Cliff
     
  5. Woodjda

    Woodjda Well-Known Member

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    But they have a huge reliance on residential property construction which is taking and consumption which is looking incredibly weak. Prices are also way higher than they ever got in Perth.
     
  6. Gen-Y

    Gen-Y Well-Known Member

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    I don't invest in Perth for many reasons. It isn't a diversify market.
    Yes I do have an opinion, just don't want to upset the Perth viewers.
     
  7. Westminster

    Westminster Tigress at Tiger Developments Business Member

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    I do quite agree with many points in the article. Though you could say that as Perth boomed in 2013/14 that we were before the other booms and our lagging behind is contributed to not only the items in the article but other reserve bank manipulations to benefit/control the eastern states markets that negatively impacted WA. The reserve bank has to work on the country as a whole and with a 2 (or 3) speed market the impacts of controlling Melbourne and Sydney was felt as double pain in Perth who really needed some rate cutes in 2015/16/17.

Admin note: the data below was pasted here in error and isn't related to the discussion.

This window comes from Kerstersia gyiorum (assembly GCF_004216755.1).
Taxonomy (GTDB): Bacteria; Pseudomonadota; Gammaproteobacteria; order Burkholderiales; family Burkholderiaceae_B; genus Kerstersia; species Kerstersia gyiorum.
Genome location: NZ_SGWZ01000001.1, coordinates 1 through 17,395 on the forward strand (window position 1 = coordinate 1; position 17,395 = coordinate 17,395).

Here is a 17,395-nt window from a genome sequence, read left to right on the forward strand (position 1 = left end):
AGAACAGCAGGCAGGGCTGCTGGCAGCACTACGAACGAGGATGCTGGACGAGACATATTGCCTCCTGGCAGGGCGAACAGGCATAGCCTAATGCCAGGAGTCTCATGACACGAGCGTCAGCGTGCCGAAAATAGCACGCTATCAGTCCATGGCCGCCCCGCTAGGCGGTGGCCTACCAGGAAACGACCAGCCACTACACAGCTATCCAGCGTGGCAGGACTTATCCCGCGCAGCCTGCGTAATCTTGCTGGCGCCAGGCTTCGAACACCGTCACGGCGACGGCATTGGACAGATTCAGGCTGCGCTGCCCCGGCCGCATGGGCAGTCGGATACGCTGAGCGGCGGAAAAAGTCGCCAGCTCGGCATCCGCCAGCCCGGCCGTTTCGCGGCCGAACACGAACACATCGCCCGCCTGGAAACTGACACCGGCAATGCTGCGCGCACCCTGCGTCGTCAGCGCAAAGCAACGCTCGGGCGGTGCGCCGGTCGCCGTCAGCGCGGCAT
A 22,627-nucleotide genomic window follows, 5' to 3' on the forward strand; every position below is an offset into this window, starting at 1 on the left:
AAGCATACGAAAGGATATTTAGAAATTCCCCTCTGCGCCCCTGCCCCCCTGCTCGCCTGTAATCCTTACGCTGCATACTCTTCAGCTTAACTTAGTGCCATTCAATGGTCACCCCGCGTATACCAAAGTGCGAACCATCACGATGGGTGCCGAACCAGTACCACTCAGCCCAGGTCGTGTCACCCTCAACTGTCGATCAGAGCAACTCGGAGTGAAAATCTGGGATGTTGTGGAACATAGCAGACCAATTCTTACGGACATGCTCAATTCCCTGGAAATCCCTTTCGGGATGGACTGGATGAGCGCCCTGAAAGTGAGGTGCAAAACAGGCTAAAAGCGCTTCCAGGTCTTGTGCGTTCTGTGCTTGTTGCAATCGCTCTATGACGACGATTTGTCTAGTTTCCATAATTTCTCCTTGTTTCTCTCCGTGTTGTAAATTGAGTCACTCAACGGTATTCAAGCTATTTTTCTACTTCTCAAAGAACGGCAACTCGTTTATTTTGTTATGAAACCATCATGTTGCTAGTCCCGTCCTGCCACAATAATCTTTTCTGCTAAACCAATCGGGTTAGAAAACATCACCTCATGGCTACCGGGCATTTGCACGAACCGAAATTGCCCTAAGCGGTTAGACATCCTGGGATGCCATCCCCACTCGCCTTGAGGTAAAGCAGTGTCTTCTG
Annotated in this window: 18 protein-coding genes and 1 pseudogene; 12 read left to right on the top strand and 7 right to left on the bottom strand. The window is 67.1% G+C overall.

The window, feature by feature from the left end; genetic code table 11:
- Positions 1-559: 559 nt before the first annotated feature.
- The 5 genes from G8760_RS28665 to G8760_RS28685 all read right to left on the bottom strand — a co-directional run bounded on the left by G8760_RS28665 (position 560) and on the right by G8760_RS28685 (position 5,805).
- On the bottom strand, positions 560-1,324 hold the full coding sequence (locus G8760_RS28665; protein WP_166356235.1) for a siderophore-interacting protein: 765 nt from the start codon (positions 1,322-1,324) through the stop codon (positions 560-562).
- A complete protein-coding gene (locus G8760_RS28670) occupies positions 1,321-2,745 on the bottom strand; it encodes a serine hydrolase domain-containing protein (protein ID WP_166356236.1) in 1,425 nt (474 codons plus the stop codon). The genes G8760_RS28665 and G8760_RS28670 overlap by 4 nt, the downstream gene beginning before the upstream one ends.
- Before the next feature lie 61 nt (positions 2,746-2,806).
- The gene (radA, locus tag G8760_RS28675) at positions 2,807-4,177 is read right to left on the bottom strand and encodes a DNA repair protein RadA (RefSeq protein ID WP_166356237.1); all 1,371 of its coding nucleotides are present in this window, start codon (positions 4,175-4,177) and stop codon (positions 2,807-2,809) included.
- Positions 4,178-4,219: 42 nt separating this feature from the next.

I don't have an answer for it. I don't think the RB is ever going to have different rates for different states so it is what it is.

    Perth has been steadily eating into it's oversupply for 4 years now and I don't think anyone will be able to trot out the "over supply" line for much longer as we will be going close to balanced supply and into under supply. The move to under supply will be felt quite sharply as there just hasn't been enough new construction starts in the past 4yrs to maintain balanced supply. There will always be areas with over supply (typically outer ring) as that is where it's most affordable and most risky in terms of CG due to the plentiful supply.